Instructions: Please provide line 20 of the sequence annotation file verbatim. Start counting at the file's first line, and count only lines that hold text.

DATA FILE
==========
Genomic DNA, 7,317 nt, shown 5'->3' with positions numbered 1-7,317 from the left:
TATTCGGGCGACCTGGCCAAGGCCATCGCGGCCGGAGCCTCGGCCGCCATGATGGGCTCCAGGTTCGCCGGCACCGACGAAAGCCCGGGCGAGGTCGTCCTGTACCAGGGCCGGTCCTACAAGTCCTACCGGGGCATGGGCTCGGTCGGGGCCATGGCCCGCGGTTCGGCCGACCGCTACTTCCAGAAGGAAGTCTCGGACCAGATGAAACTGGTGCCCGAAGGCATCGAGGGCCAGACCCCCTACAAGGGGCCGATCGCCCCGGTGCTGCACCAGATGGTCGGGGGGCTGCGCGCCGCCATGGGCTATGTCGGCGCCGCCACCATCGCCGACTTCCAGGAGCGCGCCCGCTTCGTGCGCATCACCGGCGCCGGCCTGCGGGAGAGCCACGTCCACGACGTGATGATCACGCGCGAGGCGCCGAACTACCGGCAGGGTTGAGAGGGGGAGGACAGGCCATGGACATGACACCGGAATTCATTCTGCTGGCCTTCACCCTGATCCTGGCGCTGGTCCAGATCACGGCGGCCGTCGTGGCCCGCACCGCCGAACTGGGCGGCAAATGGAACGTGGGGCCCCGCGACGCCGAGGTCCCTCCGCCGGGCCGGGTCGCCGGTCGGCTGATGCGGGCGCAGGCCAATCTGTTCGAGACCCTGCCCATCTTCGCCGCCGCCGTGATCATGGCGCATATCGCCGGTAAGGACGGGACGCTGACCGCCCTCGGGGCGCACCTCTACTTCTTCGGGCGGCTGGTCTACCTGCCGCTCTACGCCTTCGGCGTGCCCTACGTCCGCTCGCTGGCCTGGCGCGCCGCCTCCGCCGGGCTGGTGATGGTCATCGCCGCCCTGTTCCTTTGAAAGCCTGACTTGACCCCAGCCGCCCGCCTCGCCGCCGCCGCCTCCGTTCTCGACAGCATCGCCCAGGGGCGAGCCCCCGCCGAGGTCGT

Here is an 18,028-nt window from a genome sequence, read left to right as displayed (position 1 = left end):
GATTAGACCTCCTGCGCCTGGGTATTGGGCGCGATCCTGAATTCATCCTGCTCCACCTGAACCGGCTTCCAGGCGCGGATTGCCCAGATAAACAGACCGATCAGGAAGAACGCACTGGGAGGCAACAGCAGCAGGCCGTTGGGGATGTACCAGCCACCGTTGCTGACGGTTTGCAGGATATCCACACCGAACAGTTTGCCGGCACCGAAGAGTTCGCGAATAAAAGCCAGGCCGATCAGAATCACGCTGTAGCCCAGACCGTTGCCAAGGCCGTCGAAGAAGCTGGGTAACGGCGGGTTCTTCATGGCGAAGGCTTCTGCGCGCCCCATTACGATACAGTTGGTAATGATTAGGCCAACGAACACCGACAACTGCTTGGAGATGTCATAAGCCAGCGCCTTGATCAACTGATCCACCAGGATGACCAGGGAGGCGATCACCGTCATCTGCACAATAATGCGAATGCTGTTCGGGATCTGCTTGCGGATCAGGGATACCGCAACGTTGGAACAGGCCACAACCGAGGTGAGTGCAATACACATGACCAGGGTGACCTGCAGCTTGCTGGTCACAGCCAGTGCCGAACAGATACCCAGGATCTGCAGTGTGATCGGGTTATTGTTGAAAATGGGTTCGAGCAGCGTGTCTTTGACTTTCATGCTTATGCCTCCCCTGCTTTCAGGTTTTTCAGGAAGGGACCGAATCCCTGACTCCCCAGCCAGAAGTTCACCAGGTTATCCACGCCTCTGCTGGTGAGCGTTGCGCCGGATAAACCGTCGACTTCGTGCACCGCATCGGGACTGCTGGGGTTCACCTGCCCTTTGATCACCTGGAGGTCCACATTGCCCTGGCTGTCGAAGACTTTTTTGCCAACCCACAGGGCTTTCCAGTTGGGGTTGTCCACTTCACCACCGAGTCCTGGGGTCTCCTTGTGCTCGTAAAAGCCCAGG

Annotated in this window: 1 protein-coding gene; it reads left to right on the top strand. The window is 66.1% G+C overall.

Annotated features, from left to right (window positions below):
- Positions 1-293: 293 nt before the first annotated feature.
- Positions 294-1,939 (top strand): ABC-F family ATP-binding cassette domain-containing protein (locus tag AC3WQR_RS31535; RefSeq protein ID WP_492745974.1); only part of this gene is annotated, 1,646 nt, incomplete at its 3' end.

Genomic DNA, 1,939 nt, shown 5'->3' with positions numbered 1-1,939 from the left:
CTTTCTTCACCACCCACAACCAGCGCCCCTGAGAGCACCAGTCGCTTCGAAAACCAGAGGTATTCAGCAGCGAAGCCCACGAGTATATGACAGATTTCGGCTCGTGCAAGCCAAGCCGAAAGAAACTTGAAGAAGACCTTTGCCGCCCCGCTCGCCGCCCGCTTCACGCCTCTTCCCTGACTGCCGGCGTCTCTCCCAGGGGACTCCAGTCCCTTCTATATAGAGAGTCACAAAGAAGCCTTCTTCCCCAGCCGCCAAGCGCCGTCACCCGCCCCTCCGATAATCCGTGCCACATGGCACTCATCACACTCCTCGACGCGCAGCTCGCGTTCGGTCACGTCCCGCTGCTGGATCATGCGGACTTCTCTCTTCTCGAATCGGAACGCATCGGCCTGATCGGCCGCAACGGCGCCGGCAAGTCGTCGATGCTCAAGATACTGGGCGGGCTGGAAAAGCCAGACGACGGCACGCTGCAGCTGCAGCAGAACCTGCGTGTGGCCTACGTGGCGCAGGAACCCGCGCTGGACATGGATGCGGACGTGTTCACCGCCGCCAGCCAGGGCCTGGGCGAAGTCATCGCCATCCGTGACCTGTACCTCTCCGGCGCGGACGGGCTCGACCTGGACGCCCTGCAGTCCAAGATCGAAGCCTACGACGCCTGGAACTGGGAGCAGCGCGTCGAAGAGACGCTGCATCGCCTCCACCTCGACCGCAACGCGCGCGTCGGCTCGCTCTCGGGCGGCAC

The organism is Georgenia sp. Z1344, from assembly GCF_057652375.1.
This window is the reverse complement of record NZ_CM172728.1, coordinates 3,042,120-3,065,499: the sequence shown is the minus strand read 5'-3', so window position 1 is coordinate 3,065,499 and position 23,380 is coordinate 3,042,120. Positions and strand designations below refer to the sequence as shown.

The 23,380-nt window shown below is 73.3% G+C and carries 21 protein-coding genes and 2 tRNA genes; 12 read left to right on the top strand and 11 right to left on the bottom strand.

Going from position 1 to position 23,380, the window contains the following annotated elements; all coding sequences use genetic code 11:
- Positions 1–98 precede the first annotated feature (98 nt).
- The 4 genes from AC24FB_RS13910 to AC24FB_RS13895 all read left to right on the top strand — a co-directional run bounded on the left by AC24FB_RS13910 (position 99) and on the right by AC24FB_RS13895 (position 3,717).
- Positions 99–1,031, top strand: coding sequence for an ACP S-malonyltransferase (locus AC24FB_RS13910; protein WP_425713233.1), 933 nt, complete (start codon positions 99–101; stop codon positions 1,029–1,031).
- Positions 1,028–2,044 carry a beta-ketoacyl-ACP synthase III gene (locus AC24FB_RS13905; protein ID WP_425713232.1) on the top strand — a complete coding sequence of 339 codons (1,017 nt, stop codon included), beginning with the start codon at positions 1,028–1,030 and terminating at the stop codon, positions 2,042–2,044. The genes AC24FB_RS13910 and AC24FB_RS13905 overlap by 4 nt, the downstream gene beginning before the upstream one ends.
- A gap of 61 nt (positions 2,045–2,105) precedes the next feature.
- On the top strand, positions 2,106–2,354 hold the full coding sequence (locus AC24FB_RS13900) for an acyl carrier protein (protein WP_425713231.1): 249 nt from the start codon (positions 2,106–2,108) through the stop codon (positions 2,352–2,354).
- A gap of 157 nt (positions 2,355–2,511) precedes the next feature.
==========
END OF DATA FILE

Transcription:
- On the top strand, positions 2,106–2,354 hold the full coding sequence (locus AC24FB_RS13900) for an acyl carrier protein (protein WP_425713231.1): 249 nt from the start codon (positions 2,106–2,108) through the stop codon (positions 2,352–2,354).